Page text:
Skip to main page content
Access keys NCBI Homepage MyNCBI Homepage Main Content Main Navigation
Review
. 2016 Oct;68(10):1205-1211.
doi: 10.11477/mf.1416200575.

[The Function of REM Sleep: Implications From Transgenic Mouse Models]

[Article in Japanese]
Affiliations
Review

[The Function of REM Sleep: Implications From Transgenic Mouse Models]

[Article in Japanese]
Mitsuaki Kashiwagi et al. Brain Nerve. .

Abstract

Our sleep is composed of rapid eye movement (REM) sleep and non-REM (NREM) sleep. REM sleep is the major source of dreams, whereas synchronous cortical oscillations, called slow waves, are observed during NREM sleep. Both stages are unique to certain vertebrate species, and therefore, REM and NREM sleep are thought to be involved in higher-order brain functions. While several studies have revealed the importance of NREM sleep in growth hormone secretion, memory consolidation and brain metabolite clearance, the functions of REM sleep are currently almost totally unknown. REM sleep functions cannot be easily indicated from classical REM sleep deprivation experiments, where animals are forced to wake up whenever they enter REM sleep, because such experiments produce extreme stress due to the stimuli and because REM sleep is under strong homeostatic regulation. To overcome these issues, we developed a novel transgenic mouse model in which REM sleep can be manipulated. Using these mice, we found that REM sleep enhances slow wave activity during the subsequent NREM sleep. Slow wave activity is known to contribute to memory consolidation and synaptic plasticity. Thus, REM sleep might be involved in higher-order brain functions through its role in enhancing slow wave activity.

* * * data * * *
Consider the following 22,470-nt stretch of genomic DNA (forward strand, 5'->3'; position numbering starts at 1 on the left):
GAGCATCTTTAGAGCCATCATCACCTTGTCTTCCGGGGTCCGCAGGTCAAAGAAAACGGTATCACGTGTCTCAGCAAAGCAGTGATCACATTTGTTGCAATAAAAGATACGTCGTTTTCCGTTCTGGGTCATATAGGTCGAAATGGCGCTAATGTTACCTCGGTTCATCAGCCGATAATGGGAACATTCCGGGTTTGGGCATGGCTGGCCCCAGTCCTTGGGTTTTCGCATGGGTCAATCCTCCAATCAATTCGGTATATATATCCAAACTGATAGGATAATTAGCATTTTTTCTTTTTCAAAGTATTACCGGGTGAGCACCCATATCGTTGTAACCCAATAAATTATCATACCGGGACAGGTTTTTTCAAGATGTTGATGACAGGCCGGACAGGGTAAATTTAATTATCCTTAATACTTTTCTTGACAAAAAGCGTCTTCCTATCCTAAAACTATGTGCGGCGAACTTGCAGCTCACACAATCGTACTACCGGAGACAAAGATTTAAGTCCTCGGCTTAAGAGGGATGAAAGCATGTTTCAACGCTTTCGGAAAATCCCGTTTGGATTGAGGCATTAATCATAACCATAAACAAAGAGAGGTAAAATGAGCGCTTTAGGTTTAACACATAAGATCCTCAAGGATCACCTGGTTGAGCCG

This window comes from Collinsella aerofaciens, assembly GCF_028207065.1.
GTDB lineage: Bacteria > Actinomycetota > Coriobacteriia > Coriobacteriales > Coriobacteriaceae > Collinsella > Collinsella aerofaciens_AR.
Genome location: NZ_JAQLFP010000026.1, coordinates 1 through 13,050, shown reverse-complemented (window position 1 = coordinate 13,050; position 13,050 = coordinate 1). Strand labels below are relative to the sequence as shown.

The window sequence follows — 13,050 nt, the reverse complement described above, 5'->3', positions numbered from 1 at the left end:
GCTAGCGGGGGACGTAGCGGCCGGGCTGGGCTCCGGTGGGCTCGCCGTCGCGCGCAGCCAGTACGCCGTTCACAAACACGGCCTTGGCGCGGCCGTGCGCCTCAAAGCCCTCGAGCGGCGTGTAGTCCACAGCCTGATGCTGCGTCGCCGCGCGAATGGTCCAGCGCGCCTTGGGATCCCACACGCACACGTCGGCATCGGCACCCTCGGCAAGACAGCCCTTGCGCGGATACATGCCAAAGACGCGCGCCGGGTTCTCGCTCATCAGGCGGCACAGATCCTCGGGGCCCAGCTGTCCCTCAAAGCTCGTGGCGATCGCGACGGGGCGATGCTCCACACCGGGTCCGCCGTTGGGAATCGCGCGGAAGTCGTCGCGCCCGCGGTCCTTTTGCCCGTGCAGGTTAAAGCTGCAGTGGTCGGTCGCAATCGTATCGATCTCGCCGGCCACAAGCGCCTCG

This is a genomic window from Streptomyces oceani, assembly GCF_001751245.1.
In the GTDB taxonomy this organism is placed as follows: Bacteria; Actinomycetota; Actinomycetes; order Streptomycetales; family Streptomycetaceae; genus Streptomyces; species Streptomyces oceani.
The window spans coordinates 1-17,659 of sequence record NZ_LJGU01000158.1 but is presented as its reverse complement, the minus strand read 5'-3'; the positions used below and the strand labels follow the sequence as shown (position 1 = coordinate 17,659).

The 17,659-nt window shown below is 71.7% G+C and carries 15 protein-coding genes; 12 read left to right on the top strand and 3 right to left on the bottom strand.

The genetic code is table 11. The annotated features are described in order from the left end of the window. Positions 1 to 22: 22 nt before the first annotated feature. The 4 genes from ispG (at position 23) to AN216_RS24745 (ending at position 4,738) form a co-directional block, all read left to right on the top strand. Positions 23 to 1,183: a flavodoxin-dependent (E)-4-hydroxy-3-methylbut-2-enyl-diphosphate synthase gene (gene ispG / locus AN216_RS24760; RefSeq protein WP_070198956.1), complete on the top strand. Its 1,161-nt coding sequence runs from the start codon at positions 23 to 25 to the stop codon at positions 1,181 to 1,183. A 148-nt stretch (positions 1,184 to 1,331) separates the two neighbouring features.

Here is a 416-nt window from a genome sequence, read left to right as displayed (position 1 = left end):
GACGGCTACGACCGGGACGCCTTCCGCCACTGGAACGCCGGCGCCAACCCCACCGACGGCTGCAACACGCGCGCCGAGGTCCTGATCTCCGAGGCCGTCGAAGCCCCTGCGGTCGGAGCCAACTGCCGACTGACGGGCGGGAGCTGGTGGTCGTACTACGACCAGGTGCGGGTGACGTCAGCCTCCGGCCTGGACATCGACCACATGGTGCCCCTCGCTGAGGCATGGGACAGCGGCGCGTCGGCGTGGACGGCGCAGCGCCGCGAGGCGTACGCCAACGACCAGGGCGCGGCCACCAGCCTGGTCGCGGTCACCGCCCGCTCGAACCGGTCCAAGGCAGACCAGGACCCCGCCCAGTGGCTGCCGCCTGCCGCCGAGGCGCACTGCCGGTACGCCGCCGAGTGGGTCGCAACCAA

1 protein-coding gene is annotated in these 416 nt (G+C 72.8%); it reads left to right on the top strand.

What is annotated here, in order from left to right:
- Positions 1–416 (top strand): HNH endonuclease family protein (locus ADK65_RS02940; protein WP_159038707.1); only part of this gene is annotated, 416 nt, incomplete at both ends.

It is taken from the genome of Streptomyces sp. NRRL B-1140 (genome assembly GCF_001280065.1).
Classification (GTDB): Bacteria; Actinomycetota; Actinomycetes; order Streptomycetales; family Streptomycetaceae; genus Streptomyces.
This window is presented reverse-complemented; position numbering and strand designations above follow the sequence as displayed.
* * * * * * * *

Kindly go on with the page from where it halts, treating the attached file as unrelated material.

Similar articles

See all similar articles

Substances

LinkOut - more resources

Feedback